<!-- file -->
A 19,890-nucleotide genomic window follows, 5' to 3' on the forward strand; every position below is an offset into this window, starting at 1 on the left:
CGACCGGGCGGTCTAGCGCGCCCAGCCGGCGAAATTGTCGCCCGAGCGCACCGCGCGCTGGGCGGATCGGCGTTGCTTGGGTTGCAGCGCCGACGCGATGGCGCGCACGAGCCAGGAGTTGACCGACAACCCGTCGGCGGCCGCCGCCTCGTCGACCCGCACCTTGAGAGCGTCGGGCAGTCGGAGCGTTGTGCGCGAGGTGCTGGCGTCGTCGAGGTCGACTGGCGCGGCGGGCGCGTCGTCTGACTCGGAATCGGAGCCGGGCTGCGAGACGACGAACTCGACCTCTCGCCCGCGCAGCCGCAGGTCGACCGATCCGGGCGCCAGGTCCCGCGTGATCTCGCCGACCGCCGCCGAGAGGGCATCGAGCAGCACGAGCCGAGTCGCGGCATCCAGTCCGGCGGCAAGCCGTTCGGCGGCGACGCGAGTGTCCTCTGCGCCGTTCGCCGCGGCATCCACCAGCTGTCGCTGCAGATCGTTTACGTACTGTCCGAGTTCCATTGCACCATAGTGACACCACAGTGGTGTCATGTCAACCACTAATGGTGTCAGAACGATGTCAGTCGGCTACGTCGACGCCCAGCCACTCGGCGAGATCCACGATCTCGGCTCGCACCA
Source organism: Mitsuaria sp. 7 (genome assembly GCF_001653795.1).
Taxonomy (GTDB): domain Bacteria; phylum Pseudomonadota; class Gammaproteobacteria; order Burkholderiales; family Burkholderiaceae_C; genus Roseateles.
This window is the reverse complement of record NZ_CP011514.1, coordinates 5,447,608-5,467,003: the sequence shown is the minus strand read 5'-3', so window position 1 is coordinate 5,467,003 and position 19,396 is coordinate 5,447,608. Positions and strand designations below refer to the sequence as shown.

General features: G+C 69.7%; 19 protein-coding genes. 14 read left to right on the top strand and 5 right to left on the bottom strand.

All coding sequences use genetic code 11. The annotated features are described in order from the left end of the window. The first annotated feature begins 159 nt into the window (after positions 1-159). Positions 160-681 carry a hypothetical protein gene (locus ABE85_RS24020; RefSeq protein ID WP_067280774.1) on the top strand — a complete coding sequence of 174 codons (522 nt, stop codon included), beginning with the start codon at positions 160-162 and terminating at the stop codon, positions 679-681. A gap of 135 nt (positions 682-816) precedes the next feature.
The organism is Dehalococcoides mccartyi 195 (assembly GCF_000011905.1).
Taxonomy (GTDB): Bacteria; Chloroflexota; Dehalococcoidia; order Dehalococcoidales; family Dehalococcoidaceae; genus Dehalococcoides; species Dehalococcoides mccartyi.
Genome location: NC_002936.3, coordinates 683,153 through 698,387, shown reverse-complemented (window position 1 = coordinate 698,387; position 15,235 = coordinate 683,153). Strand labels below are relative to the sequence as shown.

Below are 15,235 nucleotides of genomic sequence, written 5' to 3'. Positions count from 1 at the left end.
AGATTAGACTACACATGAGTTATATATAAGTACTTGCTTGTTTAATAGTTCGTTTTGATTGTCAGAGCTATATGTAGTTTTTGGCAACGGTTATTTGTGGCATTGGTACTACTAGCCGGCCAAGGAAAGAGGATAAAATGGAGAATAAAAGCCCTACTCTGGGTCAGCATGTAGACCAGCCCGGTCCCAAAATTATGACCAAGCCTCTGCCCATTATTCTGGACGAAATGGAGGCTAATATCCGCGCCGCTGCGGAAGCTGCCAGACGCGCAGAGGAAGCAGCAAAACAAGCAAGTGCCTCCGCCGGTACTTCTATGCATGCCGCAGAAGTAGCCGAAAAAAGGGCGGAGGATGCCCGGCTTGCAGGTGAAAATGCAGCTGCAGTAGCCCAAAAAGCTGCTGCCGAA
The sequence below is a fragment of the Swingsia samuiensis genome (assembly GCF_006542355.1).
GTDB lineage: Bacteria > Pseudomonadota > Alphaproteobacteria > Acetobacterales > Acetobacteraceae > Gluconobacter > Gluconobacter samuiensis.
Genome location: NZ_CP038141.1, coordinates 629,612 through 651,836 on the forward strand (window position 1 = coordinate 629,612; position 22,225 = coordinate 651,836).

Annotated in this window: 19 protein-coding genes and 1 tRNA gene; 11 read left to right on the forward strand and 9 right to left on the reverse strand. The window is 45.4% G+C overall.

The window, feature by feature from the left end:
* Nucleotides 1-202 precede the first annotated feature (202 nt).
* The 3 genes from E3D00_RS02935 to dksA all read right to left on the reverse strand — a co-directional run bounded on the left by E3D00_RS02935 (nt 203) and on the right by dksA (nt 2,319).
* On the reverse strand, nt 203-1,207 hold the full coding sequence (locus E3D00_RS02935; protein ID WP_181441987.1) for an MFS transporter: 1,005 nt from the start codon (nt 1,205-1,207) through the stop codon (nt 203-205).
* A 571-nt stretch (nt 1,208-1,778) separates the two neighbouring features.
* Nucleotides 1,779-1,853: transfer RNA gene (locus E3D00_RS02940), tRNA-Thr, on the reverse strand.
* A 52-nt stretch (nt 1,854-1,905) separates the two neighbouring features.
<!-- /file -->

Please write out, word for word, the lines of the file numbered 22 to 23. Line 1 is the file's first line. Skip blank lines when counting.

* Nucleotides 1,779-1,853: transfer RNA gene (locus E3D00_RS02940), tRNA-Thr, on the reverse strand.
* A 52-nt stretch (nt 1,854-1,905) separates the two neighbouring features.